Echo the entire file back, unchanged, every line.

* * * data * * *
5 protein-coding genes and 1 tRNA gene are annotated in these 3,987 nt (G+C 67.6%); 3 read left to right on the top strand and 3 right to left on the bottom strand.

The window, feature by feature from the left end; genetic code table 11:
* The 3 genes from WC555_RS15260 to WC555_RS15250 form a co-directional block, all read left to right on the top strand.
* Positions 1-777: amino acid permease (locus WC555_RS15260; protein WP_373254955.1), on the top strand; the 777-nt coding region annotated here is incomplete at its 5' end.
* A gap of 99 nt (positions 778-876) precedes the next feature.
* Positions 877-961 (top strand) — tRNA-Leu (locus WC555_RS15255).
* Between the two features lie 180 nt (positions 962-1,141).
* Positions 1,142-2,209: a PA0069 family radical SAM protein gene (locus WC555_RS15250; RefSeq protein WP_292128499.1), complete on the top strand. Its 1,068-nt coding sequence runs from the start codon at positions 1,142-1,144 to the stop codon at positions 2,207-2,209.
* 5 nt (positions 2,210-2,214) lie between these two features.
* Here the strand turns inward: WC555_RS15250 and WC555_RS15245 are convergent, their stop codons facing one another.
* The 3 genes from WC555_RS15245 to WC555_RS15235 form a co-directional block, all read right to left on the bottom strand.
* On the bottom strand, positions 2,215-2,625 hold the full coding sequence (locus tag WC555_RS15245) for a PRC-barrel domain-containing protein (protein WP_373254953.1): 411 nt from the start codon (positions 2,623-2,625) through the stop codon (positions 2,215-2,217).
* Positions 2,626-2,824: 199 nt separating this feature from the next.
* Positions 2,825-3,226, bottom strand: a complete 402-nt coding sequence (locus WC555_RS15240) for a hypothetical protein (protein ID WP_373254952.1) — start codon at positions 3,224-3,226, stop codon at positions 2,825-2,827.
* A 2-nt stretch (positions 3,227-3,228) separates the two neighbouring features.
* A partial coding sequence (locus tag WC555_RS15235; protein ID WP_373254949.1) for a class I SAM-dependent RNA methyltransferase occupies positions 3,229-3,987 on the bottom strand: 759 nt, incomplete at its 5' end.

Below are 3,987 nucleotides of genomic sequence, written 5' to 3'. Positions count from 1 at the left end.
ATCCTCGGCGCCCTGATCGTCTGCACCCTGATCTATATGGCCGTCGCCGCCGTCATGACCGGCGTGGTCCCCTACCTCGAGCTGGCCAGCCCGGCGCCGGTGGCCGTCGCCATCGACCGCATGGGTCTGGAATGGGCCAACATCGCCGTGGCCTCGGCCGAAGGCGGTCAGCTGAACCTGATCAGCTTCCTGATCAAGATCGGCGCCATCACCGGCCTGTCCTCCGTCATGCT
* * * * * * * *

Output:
5 protein-coding genes and 1 tRNA gene are annotated in these 3,987 nt (G+C 67.6%); 3 read left to right on the top strand and 3 right to left on the bottom strand.

The window, feature by feature from the left end; genetic code table 11:
* The 3 genes from WC555_RS15260 to WC555_RS15250 form a co-directional block, all read left to right on the top strand.
* Positions 1-777: amino acid permease (locus WC555_RS15260; protein WP_373254955.1), on the top strand; the 777-nt coding region annotated here is incomplete at its 5' end.
* A gap of 99 nt (positions 778-876) precedes the next feature.
* Positions 877-961 (top strand) — tRNA-Leu (locus WC555_RS15255).
* Between the two features lie 180 nt (positions 962-1,141).
* Positions 1,142-2,209: a PA0069 family radical SAM protein gene (locus WC555_RS15250; RefSeq protein WP_292128499.1), complete on the top strand. Its 1,068-nt coding sequence runs from the start codon at positions 1,142-1,144 to the stop codon at positions 2,207-2,209.
* 5 nt (positions 2,210-2,214) lie between these two features.
* Here the strand turns inward: WC555_RS15250 and WC555_RS15245 are convergent, their stop codons facing one another.
* The 3 genes from WC555_RS15245 to WC555_RS15235 form a co-directional block, all read right to left on the bottom strand.
* On the bottom strand, positions 2,215-2,625 hold the full coding sequence (locus tag WC555_RS15245) for a PRC-barrel domain-containing protein (protein WP_373254953.1): 411 nt from the start codon (positions 2,623-2,625) through the stop codon (positions 2,215-2,217).
* Positions 2,626-2,824: 199 nt separating this feature from the next.
* Positions 2,825-3,226, bottom strand: a complete 402-nt coding sequence (locus WC555_RS15240) for a hypothetical protein (protein ID WP_373254952.1) — start codon at positions 3,224-3,226, stop codon at positions 2,825-2,827.
* A 2-nt stretch (positions 3,227-3,228) separates the two neighbouring features.
* A partial coding sequence (locus tag WC555_RS15235; protein ID WP_373254949.1) for a class I SAM-dependent RNA methyltransferase occupies positions 3,229-3,987 on the bottom strand: 759 nt, incomplete at its 5' end.

Below are 3,987 nucleotides of genomic sequence, written 5' to 3'. Positions count from 1 at the left end.
ATCCTCGGCGCCCTGATCGTCTGCACCCTGATCTATATGGCCGTCGCCGCCGTCATGACCGGCGTGGTCCCCTACCTCGAGCTGGCCAGCCCGGCGCCGGTGGCCGTCGCCATCGACCGCATGGGTCTGGAATGGGCCAACATCGCCGTGGCCTCGGCCGAAGGCGGTCAGCTGAACCTGATCAGCTTCCTGATCAAGATCGGCGCCATCACCGGCCTGTCCTCCGTCATGCT